LEE Chong Wei – who returned from a doping ban to win a third Olympic badminton silver medal – has told any local offenders to “stay strong” amid reports a Malaysian SEA Games champion failed a drugs test.
National news agency Bernama reported this week that the unnamed female diver – a gold medallist in Kuala Lumpur in August – tested positive for a banned weight-loss drug.
Seven different Malaysian female divers won gold medals during the home Games, in which their country landed its best-ever haul of 145 golds.
The athlete, one of three who returned positive tests at the Games, is understood to have asked to be present when her B sample is tested.
She faces the prospect of losing her medal and receiving a four-year ban should the second test for sibutramine also return a positive result.
Malaysia’s National Sports Council (NSC) was confident no local athlete would fail a drugs test at the Games – but Lee has offered advice to the athlete in question.
The former world No 1 was stripped of his silver medal and given an eight-month ban after testing positive at the 2014 World Championships.
He showed it is possible to overcome such a blight on one’s career, though, returning to win a third Olympic silver medal in Rio, as well as gold and bronze at the 2016 and 2017 Asian Championships, respectively.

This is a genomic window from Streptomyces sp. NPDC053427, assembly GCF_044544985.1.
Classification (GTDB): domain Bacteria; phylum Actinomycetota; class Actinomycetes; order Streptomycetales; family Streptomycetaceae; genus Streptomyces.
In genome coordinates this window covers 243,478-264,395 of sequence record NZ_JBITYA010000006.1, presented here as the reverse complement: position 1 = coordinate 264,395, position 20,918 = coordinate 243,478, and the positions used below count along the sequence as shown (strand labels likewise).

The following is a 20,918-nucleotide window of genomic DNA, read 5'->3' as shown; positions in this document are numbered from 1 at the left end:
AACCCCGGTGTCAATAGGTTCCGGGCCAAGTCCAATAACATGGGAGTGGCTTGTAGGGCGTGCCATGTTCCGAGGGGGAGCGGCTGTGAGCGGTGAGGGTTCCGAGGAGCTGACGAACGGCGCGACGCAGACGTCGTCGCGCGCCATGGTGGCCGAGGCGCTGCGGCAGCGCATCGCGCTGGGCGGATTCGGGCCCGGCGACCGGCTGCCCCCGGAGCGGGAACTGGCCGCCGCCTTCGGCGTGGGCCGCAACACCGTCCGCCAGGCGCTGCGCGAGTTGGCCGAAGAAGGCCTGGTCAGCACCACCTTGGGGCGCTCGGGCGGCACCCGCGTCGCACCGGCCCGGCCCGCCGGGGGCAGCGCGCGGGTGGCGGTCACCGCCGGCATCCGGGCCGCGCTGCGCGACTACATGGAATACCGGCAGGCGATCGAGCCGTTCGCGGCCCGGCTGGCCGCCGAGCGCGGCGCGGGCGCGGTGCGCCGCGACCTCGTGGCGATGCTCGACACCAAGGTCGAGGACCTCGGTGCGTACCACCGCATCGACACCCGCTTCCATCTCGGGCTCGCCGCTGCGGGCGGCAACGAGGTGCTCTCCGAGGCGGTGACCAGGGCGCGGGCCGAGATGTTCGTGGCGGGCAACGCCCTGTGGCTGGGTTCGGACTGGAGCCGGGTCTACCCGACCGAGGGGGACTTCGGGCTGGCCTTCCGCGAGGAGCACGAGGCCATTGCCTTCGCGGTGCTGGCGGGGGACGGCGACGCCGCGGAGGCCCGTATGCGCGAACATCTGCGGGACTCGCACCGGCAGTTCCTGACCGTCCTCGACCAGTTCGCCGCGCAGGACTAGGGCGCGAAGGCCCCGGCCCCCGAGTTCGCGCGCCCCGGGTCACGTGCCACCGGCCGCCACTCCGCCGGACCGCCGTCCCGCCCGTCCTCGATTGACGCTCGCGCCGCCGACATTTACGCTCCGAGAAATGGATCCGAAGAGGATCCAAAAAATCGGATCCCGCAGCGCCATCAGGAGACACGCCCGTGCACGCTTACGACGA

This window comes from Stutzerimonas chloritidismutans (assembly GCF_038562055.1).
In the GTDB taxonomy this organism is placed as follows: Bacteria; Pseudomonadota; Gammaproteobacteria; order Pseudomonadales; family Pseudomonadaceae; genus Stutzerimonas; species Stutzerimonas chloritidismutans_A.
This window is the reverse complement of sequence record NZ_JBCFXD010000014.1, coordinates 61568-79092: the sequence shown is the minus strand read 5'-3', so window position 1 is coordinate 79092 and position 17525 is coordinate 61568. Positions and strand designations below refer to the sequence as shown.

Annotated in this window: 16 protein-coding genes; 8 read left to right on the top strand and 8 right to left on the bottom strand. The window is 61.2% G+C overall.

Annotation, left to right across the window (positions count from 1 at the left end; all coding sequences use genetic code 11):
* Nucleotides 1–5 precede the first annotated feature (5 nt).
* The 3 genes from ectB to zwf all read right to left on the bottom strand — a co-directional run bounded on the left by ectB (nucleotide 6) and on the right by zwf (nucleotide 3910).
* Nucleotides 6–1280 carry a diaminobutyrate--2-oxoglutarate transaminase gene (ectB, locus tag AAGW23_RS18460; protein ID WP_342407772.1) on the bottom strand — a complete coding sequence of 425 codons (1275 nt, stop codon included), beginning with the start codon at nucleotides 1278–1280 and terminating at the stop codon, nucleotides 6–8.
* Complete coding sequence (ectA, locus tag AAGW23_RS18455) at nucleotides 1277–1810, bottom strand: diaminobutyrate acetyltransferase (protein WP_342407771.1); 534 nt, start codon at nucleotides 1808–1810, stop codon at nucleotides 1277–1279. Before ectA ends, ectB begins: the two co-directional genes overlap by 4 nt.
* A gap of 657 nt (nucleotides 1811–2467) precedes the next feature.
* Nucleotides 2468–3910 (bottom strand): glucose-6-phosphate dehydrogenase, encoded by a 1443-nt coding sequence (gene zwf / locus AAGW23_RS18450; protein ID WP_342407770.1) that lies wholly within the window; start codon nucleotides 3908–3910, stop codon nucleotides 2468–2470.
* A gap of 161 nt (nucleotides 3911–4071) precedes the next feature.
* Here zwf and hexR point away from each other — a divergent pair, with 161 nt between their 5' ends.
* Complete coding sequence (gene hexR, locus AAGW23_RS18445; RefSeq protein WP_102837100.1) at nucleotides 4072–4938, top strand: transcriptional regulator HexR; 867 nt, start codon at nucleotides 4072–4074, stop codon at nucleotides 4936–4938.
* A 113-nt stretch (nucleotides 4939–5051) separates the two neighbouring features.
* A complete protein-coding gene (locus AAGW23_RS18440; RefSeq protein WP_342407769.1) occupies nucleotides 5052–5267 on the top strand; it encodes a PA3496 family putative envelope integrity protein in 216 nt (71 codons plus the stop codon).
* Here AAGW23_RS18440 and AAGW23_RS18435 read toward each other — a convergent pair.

“Failing a dope test is really tough on an athlete. I know because I went through it,” Lee told The Star.
“It’s also difficult for an athlete because every year there are new substances added to the banned list. The best the athletes can do is to stay strong and put their trust in the National Sports Institute (NSI) to help them.”
Lee, who tested positive for the anti-inflammatory corticosteroid dexamethasone, added: “We need to be extra careful especially with what we eat and the nutrients we take. That’s why it is best that all nutrients are vetted by the NSI.”
The positive result came as a surprise to Anti-Doping Agency of Malaysia (Adamas) unit head S. Nishel Kumar.
“Together with the NSC, we have conducted tests, seminars and so much more for all the athletes involved in the SEA Games since October last year,” he told the New Straits Times.
“We conducted our tests in batches. The said athlete could have consumed the banned substance after [initially] testing negative.”